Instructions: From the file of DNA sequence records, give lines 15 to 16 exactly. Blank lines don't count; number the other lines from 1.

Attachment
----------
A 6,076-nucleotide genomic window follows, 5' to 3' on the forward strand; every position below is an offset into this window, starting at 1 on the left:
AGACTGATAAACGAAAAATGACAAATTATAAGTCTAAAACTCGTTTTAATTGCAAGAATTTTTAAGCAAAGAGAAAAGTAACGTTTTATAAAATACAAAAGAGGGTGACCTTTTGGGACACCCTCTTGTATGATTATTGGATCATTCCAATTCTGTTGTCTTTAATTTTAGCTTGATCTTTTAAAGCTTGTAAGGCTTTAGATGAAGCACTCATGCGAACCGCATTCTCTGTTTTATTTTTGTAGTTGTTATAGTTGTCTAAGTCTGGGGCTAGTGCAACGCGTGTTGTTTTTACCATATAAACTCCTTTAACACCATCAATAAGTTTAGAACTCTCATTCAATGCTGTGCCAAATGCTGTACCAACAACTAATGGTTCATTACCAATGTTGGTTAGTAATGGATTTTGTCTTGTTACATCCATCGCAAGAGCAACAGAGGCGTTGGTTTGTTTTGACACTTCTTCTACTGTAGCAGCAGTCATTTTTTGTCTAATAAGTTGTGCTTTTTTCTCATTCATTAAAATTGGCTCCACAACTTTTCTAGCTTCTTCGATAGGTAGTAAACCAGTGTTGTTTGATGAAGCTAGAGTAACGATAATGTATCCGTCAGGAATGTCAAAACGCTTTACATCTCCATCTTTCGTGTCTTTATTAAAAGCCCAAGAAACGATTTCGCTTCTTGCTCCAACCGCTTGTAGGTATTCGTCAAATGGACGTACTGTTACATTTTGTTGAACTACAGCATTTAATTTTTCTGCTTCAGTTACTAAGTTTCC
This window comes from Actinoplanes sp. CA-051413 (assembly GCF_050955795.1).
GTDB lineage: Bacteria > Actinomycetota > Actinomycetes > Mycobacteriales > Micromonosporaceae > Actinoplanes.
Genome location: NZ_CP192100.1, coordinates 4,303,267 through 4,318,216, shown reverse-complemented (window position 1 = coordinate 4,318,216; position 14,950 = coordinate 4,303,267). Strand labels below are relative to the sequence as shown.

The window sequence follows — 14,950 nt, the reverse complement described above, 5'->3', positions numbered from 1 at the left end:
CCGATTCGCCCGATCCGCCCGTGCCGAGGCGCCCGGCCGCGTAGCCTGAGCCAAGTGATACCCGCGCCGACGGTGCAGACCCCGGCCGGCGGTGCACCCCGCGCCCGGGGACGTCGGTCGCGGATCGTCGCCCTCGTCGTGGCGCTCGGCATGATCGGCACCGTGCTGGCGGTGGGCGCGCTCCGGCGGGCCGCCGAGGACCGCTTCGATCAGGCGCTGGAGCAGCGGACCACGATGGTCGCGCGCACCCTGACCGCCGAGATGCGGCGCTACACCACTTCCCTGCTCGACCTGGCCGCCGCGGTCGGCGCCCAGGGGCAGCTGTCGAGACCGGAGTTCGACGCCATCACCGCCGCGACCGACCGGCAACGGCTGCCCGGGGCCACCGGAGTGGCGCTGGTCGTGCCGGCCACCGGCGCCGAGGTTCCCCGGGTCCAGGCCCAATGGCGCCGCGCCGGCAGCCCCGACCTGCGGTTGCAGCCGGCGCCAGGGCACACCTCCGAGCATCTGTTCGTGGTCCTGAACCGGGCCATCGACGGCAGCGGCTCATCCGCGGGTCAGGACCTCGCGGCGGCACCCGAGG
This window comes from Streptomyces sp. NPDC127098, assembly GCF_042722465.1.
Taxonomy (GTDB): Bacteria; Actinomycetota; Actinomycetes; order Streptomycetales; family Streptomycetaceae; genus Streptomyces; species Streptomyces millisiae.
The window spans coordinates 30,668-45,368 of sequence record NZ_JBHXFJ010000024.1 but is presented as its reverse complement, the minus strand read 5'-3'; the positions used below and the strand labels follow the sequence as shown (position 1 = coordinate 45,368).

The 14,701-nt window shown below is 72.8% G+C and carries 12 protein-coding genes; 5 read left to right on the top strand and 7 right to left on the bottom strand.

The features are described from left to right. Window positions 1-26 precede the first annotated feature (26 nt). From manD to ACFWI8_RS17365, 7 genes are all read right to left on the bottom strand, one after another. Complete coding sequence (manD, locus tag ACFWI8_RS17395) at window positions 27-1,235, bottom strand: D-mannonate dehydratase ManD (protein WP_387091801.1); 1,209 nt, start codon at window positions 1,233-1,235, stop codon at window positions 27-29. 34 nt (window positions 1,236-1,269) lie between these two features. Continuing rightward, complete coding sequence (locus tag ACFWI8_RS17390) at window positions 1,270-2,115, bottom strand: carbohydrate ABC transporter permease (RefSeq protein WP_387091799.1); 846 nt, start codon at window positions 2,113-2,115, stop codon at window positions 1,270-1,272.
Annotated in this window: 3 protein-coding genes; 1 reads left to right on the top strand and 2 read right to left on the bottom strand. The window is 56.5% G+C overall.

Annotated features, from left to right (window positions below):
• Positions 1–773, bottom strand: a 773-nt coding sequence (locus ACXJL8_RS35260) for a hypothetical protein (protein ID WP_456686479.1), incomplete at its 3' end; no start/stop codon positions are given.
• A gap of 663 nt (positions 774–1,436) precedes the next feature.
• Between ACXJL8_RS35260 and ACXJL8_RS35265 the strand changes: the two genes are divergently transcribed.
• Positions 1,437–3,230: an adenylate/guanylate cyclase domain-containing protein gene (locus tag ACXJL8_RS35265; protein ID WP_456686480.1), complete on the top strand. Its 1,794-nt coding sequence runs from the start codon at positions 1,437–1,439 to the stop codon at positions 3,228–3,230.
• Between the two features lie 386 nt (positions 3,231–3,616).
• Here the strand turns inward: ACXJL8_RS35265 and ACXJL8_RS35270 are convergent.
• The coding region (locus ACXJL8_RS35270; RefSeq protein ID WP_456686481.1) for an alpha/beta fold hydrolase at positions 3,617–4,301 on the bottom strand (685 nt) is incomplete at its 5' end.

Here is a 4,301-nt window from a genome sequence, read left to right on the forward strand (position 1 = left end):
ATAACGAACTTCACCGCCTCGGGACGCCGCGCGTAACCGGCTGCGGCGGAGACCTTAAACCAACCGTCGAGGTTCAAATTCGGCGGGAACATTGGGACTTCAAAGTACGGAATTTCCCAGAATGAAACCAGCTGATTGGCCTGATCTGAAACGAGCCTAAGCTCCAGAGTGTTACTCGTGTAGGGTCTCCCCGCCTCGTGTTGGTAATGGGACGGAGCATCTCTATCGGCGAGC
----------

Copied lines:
• Positions 1–773, bottom strand: a 773-nt coding sequence (locus ACXJL8_RS35260) for a hypothetical protein (protein ID WP_456686479.1), incomplete at its 3' end; no start/stop codon positions are given.
• A gap of 663 nt (positions 774–1,436) precedes the next feature.